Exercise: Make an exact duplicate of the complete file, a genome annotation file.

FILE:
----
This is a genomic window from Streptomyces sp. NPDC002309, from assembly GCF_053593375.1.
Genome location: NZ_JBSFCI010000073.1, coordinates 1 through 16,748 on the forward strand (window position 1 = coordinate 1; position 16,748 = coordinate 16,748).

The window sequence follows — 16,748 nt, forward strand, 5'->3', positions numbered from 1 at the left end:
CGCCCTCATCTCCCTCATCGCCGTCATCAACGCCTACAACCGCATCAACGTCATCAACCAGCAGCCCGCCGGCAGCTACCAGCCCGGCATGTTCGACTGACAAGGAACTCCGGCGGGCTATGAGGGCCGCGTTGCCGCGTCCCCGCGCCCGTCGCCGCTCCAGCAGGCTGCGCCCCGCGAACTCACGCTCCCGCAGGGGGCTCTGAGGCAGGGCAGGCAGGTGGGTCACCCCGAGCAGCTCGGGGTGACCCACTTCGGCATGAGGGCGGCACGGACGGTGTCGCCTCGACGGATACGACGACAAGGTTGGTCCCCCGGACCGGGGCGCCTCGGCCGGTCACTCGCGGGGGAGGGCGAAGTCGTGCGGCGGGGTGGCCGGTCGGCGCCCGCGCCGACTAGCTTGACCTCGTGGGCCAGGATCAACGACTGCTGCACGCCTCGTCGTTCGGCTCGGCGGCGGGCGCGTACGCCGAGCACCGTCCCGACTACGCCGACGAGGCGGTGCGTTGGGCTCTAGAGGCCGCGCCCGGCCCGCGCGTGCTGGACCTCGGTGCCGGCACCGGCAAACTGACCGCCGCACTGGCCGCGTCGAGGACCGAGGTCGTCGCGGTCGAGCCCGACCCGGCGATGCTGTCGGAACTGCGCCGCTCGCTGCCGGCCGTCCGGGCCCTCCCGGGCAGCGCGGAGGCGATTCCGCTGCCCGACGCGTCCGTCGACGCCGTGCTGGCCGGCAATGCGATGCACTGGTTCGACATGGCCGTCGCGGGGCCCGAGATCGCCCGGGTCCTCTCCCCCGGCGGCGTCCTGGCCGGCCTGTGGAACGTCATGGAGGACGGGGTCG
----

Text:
This is a genomic window from Streptomyces sp. NPDC002309, from assembly GCF_053593375.1.
Genome location: NZ_JBSFCI010000073.1, coordinates 1 through 16,748 on the forward strand (window position 1 = coordinate 1; position 16,748 = coordinate 16,748).

The window sequence follows — 16,748 nt, forward strand, 5'->3', positions numbered from 1 at the left end:
CGCCCTCATCTCCCTCATCGCCGTCATCAACGCCTACAACCGCATCAACGTCATCAACCAGCAGCCCGCCGGCAGCTACCAGCCCGGCATGTTCGACTGACAAGGAACTCCGGCGGGCTATGAGGGCCGCGTTGCCGCGTCCCCGCGCCCGTCGCCGCTCCAGCAGGCTGCGCCCCGCGAACTCACGCTCCCGCAGGGGGCTCTGAGGCAGGGCAGGCAGGTGGGTCACCCCGAGCAGCTCGGGGTGACCCACTTCGGCATGAGGGCGGCACGGACGGTGTCGCCTCGACGGATACGACGACAAGGTTGGTCCCCCGGACCGGGGCGCCTCGGCCGGTCACTCGCGGGGGAGGGCGAAGTCGTGCGGCGGGGTGGCCGGTCGGCGCCCGCGCCGACTAGCTTGACCTCGTGGGCCAGGATCAACGACTGCTGCACGCCTCGTCGTTCGGCTCGGCGGCGGGCGCGTACGCCGAGCACCGTCCCGACTACGCCGACGAGGCGGTGCGTTGGGCTCTAGAGGCCGCGCCCGGCCCGCGCGTGCTGGACCTCGGTGCCGGCACCGGCAAACTGACCGCCGCACTGGCCGCGTCGAGGACCGAGGTCGTCGCGGTCGAGCCCGACCCGGCGATGCTGTCGGAACTGCGCCGCTCGCTGCCGGCCGTCCGGGCCCTCCCGGGCAGCGCGGAGGCGATTCCGCTGCCCGACGCGTCCGTCGACGCCGTGCTGGCCGGCAATGCGATGCACTGGTTCGACATGGCCGTCGCGGGGCCCGAGATCGCCCGGGTCCTCTCCCCCGGCGGCGTCCTGGCCGGCCTGTGGAACGTCATGGAGGACGGGGTCG